The ACTICOAT difference

As a clinician you want to remove the pain, the odour and the swelling as fast as possible and get your patient and their wound back on track to healing.

In a sea of antimicrobial choices including many different silvers alongside alternative antimicrobial therapies such as PHMB, honey, DACC or iodine it can be difficult to decide what is best for your patients.

ACTICOAT is different. It has been shown in clinical trials to improve patient outcomes within 2 weeks8.

In a comparative study in mixed chronic wounds (n=75) comparing 3 different silver dressings ACTICOAT was found to be more effective than either other dressing in time to resolve clinical signs of local infection (p<0.05) and time to wound healing (p<0.05). Clinical signs of infection were resolved within 2 weeks in 60% of cases dressed with ACTICOAT compared to 8% or 4% of patients in the other silver dressing groups (Fig. 1). Patients using ACTICOAT were nearly 3 times more likely to heal at any time during the study versus patients in the other treatment groups8.

ACTICOAT antimicrobial dressings compared to other silver dressings

Figure 1. In a comparative study in mixed chronic wounds (n=75) clinical signs of infection were resolved within 2 weeks in 60% of cases dressed with ACTICOAT compared to 8% or 4% of patients in the other silver dressing groups8

As well as being proven on patients ACTICOAT has demonstrated its efficacy against high risk microbes in the laboratory.

ACTICOAT variants have been shown to be bacteriacidal against antibiotic resistant superbugs such as MRSA‡, VRE‡9,10,11 and NDM-1 Carbapenemases†12 within 30 minutes (in-vitro)9,10,11,12. Its unique nanocrystalline silver structure enables optimal antimicrobial activity that is sustained for the wear time of the dressing10,11,13,14.

Change the outcome, take the ACTICOAT 2 WEEK CHALLENGE.

Apply to receive a 2 week's supply of ACTICOAT Flex* samples for appropriate use on an infected wound.


*Where possible samples will be ACTICOAT Flex, in areas where ACTICOAT Flex is not registered an alternative ACTICOAT variant may be offered.

™ All trademarks acknowledged


  1. Kelly J. Addressing the problem of increased antibiotic resistance. Prof Nurs 2001; 17(1): 56-9
  2. Hamilton-Miller JMT, Shah S, Smith C. Silver sulphadiazine: a comprehensive in-vitro reassessment. Chemotherapy 1993; 39: 405-9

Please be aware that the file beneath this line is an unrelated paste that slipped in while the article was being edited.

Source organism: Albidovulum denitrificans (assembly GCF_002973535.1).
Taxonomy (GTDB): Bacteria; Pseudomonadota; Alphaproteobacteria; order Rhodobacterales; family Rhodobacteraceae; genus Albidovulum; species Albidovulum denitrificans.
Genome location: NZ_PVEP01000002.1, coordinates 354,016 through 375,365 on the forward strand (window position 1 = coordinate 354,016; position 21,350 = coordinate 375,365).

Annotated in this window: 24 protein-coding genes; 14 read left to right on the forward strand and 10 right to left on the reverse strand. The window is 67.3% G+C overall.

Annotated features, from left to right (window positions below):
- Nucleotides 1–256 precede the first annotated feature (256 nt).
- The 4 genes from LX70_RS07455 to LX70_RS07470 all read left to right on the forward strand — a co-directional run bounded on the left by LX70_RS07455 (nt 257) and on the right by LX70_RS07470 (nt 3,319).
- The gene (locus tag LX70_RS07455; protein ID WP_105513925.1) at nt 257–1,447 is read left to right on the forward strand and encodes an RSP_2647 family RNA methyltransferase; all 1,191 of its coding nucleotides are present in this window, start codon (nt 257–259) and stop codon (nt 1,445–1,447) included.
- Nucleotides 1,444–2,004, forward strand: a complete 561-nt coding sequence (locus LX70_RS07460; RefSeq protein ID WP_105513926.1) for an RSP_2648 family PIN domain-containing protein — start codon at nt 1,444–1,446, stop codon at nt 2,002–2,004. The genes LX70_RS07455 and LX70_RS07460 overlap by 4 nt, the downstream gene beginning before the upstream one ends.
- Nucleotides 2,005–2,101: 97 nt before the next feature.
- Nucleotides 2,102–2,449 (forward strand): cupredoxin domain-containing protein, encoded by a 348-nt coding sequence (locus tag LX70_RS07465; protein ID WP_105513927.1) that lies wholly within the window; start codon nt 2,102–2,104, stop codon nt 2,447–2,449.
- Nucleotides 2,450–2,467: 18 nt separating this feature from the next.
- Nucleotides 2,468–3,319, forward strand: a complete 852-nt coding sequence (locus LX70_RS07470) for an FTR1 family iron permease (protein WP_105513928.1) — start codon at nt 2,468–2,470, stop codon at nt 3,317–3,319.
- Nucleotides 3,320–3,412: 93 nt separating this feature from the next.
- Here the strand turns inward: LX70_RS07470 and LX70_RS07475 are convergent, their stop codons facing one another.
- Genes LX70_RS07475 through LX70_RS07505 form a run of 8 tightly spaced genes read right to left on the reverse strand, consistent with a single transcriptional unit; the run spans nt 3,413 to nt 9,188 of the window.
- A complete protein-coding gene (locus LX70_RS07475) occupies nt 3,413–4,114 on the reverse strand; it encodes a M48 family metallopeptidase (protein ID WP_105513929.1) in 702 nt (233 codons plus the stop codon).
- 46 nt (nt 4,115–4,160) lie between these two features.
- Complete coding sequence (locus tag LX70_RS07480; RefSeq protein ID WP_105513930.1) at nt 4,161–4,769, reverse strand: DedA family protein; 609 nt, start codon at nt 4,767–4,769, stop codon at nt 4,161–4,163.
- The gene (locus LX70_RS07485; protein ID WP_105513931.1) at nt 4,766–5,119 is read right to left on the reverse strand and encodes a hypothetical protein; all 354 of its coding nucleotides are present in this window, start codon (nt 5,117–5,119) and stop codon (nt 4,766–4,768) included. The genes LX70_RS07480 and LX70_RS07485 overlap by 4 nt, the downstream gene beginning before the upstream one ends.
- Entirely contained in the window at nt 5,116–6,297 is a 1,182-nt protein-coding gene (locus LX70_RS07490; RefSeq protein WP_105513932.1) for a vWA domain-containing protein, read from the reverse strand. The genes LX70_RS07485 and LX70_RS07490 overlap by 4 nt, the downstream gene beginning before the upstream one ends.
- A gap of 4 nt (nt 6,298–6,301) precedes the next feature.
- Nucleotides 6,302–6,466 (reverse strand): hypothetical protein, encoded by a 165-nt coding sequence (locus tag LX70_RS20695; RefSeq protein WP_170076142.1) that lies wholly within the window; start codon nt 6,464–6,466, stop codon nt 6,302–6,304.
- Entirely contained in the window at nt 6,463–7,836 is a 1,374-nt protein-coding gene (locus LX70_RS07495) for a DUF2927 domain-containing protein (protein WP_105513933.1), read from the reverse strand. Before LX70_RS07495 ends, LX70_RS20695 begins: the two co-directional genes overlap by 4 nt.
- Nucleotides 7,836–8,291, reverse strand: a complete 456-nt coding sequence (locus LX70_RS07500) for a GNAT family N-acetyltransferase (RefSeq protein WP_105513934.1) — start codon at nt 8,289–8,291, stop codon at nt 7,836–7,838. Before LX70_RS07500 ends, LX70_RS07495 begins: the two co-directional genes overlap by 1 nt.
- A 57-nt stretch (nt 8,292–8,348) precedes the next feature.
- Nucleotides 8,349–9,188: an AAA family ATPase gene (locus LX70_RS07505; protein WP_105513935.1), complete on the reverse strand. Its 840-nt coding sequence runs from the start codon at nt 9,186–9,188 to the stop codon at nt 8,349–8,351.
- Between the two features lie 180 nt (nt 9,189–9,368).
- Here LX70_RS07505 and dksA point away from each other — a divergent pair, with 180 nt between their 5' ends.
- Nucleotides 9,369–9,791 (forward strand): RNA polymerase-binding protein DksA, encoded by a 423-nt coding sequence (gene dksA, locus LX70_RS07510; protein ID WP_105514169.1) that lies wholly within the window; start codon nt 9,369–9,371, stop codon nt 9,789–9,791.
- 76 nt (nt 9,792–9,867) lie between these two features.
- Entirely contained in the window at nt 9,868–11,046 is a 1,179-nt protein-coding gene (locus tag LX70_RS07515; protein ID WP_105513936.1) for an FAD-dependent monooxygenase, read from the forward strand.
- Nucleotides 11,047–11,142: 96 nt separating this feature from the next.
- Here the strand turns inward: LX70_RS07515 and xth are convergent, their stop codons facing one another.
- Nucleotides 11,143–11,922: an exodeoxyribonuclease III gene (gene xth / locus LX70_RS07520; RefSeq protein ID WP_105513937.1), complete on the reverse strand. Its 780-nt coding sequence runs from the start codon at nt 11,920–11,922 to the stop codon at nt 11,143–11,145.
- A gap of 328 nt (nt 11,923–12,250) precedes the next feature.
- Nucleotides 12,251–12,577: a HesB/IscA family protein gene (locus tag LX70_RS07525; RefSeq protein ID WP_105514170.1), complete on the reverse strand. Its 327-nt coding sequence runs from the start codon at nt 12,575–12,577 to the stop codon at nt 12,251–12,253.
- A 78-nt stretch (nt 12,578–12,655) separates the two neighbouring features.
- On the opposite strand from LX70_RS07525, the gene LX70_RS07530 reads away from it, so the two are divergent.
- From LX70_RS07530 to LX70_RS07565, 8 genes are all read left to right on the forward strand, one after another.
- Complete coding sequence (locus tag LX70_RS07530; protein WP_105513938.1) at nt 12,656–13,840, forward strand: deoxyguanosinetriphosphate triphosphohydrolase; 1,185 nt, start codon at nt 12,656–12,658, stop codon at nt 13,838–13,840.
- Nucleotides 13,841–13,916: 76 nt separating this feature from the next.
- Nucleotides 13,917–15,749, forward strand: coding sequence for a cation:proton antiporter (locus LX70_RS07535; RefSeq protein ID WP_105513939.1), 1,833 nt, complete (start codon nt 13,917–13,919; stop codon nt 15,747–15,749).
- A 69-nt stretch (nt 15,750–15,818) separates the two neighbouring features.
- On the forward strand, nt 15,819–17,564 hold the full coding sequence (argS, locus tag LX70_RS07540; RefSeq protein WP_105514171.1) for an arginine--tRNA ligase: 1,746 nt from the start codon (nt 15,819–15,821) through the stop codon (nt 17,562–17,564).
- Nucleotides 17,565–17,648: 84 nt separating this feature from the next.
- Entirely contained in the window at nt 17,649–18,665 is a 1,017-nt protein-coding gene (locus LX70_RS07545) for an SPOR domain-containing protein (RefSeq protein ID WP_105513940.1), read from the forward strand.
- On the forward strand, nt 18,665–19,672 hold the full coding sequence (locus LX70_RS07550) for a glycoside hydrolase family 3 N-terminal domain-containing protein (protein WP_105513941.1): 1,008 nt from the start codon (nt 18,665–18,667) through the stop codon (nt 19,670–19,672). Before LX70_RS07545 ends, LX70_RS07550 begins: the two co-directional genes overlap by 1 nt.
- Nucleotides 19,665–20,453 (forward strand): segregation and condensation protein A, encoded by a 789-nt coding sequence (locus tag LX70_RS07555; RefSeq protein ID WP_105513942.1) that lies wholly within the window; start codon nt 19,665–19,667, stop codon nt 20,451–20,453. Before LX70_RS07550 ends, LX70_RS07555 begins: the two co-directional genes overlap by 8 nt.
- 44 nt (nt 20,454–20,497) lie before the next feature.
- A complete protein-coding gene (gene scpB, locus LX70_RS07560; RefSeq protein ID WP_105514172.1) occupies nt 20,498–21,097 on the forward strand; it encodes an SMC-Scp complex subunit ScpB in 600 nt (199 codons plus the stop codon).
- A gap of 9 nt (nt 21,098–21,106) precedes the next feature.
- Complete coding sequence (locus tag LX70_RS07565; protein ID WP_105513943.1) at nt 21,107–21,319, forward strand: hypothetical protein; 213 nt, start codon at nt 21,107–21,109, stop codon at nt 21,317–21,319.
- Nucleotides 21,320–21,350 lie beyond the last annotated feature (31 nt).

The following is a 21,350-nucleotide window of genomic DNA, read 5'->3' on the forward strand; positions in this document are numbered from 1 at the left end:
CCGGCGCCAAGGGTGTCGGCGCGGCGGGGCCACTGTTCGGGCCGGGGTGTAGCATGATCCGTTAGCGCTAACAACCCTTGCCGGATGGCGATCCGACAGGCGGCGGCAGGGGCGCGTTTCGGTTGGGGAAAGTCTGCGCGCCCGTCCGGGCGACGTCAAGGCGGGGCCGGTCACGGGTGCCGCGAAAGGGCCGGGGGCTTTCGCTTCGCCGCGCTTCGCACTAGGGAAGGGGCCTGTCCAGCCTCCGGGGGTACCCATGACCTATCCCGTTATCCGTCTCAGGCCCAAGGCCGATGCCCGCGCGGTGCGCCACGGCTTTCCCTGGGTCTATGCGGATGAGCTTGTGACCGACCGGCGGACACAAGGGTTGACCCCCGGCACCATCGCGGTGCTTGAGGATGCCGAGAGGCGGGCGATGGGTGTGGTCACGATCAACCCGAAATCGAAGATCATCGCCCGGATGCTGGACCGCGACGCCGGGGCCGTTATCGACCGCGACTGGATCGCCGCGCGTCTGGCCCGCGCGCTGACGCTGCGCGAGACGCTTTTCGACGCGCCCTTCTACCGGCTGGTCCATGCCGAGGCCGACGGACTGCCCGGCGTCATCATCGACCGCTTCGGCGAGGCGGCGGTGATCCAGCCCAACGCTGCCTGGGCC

3. Maillard J-Y and Denyer SP. 2006. Focus on Silver. EWMA JournalV6(1)
  4. Warriner R and Burrell R. Infection and the chronic wound - a focus on silver. Advances in Skin and Wound Care Vol 18 (Supp. 1) Oct 2005
  5. Chopra I. (2007) The increasing use of silver based products as antimicrobial agents: a useful development or a cause of concern. Journal of Antimicrobial Chemotherapy 59, 587-590
  6. Vlachou E, et al. The safety of nanocrystalline silver dressings on burns: A study of systemic absorption. Burns 2007. 33(8):979-85
  7. Sibbald R G, Browne A C, Coutts P, Queen D, 'A Screening Evaluation of an Ionized Nanocrystalline Silver Dressing in Chronic Wound Care'. Ostomy Wound Management 2001; 47(10): 38-4
  8. Gago M, et al., A comparison of three silver-containing dressings in the treatment of infected, chronic wounds. Wounds 2008; 20 (10): 273-278
  9. Wright JB, et al. 'Wound Management in an era of increasing bacterial antibiotic resistance: A role for topical silver treatment', American Journal of Infection Control 1998; 26(6): 572-577 
  10. Smith & Nephew Data on File; 0810016 
  11. Smith & Nephew Data on File; 0810017 
  12. Hope R, et al., (2012) The in-vitro antibacterial activity of nanocrystalline silver dressings against bacteria withNDM-1 carbapenemase. Poster at EWMA, Austria, 2012. 
  13. Smith & Nephew Data on File WRP-TW141-022 
  14. Westain Report Ref: #971030
  15. World Union of Wound Healing Societies (WUWHS). Principles of best practice: Wound infection in clinical practice. An international consensus. London: MEP Ltd, 2008. Available from  
  16. International consensus. Appropriate use of silver dressings in wounds. An expert working group consensus. London: Wounds International, 2012.Available 
  17. Searle and Bielby (2010) Dressing strategies for the management of infected wounds in community wound care: impacts and implications. Poster at Wounds UK, Harrogate Nov 2010.
  18. Murray, S and Pardoe, A (2010) Making an Impact: Improving the patient experience using ACTICOAT Flex. Case Study Booklet 
  19. Tongue G., Prytherch J., Harvey A. The Silver Revolution. Exeter Primary Care Trust. Poster Presentation. Wounds UK. Harrogate 2004 
  20. Bowering K. “ACTICOAT Moisture Control. A New Clinical Option” Case study presentation. Satellite Symposium at Stuttgart (a joint meeting for ETRS, EWMA and DGfW) 2005

Infected Wounds

the outcome